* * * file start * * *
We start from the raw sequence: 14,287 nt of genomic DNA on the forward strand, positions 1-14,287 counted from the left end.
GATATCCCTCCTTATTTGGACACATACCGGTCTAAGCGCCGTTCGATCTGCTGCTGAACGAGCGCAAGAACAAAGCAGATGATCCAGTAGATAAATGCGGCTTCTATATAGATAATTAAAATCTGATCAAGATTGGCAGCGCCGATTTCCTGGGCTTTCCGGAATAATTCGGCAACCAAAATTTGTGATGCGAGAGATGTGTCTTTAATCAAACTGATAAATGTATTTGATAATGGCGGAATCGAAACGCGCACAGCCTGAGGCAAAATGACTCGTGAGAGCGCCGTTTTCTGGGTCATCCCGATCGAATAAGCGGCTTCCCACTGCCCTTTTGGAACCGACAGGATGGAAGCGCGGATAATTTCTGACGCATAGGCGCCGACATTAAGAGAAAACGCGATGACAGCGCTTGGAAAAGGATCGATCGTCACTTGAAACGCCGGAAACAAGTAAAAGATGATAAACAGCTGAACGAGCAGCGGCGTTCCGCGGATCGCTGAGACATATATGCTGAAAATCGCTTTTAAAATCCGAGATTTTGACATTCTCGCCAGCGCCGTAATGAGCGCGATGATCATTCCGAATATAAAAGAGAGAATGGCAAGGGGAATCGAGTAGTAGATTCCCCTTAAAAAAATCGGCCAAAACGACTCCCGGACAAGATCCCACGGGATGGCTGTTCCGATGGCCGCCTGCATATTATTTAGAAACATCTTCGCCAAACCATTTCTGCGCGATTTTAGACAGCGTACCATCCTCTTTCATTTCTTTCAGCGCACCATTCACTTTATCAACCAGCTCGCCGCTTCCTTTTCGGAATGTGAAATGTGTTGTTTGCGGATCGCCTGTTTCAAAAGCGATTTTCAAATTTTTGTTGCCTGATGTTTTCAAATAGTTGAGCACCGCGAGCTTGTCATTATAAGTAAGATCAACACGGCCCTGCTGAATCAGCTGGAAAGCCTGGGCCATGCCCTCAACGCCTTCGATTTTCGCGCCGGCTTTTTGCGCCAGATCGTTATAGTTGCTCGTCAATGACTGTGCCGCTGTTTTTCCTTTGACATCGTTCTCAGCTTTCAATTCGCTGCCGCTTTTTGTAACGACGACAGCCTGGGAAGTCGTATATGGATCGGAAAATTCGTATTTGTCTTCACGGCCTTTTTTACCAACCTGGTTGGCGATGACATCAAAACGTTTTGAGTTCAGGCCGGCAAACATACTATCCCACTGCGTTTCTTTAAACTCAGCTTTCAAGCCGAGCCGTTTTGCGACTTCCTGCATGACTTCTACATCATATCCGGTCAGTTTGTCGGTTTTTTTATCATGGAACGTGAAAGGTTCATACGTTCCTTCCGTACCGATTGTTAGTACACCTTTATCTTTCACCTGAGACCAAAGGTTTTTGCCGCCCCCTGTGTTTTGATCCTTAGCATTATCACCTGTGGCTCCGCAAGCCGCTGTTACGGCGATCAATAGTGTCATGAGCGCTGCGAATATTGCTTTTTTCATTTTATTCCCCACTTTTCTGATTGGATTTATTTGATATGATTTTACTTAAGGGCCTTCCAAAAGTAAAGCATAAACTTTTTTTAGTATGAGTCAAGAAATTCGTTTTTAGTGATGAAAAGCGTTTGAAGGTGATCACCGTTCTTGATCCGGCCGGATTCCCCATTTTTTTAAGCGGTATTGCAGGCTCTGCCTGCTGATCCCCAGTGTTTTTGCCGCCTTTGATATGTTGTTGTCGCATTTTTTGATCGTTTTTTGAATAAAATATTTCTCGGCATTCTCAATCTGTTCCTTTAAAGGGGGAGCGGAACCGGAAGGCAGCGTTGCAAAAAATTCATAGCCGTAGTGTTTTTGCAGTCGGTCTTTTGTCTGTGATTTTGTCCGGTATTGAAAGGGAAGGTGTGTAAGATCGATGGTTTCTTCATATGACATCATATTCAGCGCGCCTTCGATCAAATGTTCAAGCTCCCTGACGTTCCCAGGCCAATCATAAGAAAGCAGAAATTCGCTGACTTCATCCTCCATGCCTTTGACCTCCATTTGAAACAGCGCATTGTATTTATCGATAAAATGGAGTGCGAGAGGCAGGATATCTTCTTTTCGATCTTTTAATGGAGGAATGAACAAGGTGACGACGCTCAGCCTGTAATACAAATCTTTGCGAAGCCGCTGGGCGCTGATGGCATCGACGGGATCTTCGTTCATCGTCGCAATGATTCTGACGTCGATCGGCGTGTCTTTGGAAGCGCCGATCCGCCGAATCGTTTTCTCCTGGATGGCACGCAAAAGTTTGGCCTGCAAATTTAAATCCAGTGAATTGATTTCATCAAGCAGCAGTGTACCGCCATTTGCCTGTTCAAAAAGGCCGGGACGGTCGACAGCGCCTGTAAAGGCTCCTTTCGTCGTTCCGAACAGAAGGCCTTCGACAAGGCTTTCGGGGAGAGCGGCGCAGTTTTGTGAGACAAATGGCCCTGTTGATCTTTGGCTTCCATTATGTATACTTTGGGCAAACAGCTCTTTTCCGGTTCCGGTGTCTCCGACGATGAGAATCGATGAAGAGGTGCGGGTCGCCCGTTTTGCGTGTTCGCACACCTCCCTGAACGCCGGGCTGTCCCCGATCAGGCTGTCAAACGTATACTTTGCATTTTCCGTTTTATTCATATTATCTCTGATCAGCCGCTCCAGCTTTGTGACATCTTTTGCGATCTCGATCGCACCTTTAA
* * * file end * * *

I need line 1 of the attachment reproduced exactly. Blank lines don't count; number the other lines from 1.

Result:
We start from the raw sequence: 14,287 nt of genomic DNA on the forward strand, positions 1-14,287 counted from the left end.